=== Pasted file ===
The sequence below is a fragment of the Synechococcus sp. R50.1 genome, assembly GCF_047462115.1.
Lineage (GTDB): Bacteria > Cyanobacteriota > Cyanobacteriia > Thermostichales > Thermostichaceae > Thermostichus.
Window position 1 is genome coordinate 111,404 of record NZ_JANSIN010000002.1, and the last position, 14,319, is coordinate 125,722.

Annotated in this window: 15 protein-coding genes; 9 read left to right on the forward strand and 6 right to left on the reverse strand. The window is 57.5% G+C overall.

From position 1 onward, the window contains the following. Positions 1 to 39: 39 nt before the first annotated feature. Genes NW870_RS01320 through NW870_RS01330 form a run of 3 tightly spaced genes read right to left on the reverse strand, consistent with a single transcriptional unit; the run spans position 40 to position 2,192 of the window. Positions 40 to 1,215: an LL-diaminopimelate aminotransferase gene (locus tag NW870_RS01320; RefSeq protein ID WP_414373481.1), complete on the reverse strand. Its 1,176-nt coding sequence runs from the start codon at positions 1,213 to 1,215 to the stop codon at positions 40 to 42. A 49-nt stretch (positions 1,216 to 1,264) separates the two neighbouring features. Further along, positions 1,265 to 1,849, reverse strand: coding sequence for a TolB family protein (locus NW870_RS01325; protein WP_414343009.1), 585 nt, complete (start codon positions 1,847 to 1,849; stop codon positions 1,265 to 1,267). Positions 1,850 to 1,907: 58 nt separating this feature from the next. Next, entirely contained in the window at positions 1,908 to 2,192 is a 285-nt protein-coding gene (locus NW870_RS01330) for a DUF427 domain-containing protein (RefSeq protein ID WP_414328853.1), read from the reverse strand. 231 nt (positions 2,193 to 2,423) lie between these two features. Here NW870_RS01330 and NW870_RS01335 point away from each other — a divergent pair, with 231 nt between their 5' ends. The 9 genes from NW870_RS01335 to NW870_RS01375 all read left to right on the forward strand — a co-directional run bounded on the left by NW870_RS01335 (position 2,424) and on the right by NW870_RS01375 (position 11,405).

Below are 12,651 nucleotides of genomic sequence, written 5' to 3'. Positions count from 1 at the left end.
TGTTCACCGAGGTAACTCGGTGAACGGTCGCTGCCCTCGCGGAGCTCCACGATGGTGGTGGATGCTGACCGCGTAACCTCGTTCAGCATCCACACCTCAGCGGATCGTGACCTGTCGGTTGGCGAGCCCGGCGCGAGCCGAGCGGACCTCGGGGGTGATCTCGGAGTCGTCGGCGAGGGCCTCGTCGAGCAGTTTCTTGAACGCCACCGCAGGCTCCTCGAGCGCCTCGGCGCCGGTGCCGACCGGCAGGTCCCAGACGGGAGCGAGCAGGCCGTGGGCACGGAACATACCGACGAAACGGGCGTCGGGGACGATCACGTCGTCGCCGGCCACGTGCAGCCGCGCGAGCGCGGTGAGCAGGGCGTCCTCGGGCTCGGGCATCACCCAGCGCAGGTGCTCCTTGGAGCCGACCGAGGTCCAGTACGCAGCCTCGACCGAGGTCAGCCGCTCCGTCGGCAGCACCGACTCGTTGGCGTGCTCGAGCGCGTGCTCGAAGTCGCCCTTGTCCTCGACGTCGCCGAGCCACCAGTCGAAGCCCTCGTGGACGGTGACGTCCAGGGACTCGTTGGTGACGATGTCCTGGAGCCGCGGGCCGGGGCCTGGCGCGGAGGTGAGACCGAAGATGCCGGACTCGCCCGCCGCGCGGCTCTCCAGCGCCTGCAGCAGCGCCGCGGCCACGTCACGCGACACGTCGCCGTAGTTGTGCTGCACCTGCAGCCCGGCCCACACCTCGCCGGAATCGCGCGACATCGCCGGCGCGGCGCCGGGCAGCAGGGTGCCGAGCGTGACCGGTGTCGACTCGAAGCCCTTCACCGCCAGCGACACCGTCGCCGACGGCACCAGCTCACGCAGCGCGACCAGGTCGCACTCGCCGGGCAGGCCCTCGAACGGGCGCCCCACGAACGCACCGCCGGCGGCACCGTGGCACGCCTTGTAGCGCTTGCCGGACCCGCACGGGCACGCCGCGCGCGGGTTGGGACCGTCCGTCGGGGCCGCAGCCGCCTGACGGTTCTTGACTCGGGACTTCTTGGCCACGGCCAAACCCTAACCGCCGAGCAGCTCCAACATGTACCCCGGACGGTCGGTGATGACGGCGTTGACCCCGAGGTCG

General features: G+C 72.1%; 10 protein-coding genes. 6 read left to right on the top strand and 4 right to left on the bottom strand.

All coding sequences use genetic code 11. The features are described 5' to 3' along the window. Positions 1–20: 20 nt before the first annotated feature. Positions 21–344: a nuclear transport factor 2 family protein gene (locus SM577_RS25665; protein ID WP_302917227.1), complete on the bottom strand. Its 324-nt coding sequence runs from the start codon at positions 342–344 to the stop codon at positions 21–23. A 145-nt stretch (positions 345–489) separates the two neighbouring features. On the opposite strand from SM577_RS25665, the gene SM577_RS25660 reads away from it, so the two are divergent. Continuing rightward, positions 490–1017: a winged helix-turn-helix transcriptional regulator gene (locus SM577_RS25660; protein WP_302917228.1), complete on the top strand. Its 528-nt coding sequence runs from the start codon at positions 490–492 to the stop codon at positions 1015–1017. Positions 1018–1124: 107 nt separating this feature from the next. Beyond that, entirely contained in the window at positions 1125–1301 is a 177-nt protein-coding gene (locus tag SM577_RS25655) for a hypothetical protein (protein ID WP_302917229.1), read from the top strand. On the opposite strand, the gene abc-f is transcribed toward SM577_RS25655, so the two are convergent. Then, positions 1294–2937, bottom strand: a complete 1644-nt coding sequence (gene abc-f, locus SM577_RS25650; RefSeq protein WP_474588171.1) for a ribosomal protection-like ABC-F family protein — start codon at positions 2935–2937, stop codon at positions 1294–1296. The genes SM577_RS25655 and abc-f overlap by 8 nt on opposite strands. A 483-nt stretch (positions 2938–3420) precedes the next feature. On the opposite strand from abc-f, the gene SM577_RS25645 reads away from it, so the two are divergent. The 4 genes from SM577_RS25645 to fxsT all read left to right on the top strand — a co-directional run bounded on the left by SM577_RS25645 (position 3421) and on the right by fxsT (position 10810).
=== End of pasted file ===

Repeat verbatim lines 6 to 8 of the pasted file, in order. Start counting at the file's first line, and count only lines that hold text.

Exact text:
Below are 12,651 nucleotides of genomic sequence, written 5' to 3'. Positions count from 1 at the left end.
TGTTCACCGAGGTAACTCGGTGAACGGTCGCTGCCCTCGCGGAGCTCCACGATGGTGGTGGATGCTGACCGCGTAACCTCGTTCAGCATCCACACCTCAGCGGATCGTGACCTGTCGGTTGGCGAGCCCGGCGCGAGCCGAGCGGACCTCGGGGGTGATCTCGGAGTCGTCGGCGAGGGCCTCGTCGAGCAGTTTCTTGAACGCCACCGCAGGCTCCTCGAGCGCCTCGGCGCCGGTGCCGACCGGCAGGTCCCAGACGGGAGCGAGCAGGCCGTGGGCACGGAACATACCGACGAAACGGGCGTCGGGGACGATCACGTCGTCGCCGGCCACGTGCAGCCGCGCGAGCGCGGTGAGCAGGGCGTCCTCGGGCTCGGGCATCACCCAGCGCAGGTGCTCCTTGGAGCCGACCGAGGTCCAGTACGCAGCCTCGACCGAGGTCAGCCGCTCCGTCGGCAGCACCGACTCGTTGGCGTGCTCGAGCGCGTGCTCGAAGTCGCCCTTGTCCTCGACGTCGCCGAGCCACCAGTCGAAGCCCTCGTGGACGGTGACGTCCAGGGACTCGTTGGTGACGATGTCCTGGAGCCGCGGGCCGGGGCCTGGCGCGGAGGTGAGACCGAAGATGCCGGACTCGCCCGCCGCGCGGCTCTCCAGCGCCTGCAGCAGCGCCGCGGCCACGTCACGCGACACGTCGCCGTAGTTGTGCTGCACCTGCAGCCCGGCCCACACCTCGCCGGAATCGCGCGACATCGCCGGCGCGGCGCCGGGCAGCAGGGTGCCGAGCGTGACCGGTGTCGACTCGAAGCCCTTCACCGCCAGCGACACCGTCGCCGACGGCACCAGCTCACGCAGCGCGACCAGGTCGCACTCGCCGGGCAGGCCCTCGAACGGGCGCCCCACGAACGCACCGCCGGCGGCACCGTGGCACGCCTTGTAGCGCTTGCCGGACCCGCACGGGCACGCCGCGCGCGGGTTGGGACCGTCCGTCGGGGCCGCAGCCGCCTGACGGTTCTTGACTCGGGACTTCTTGGCCACGGCCAAACCCTAACCGCCGAGCAGCTCCAACATGTACCCCGGACGGTCGGTGATGACGGCGTTGACCCCGAGGTCG

General features: G+C 72.1%; 10 protein-coding genes. 6 read left to right on the top strand and 4 right to left on the bottom strand.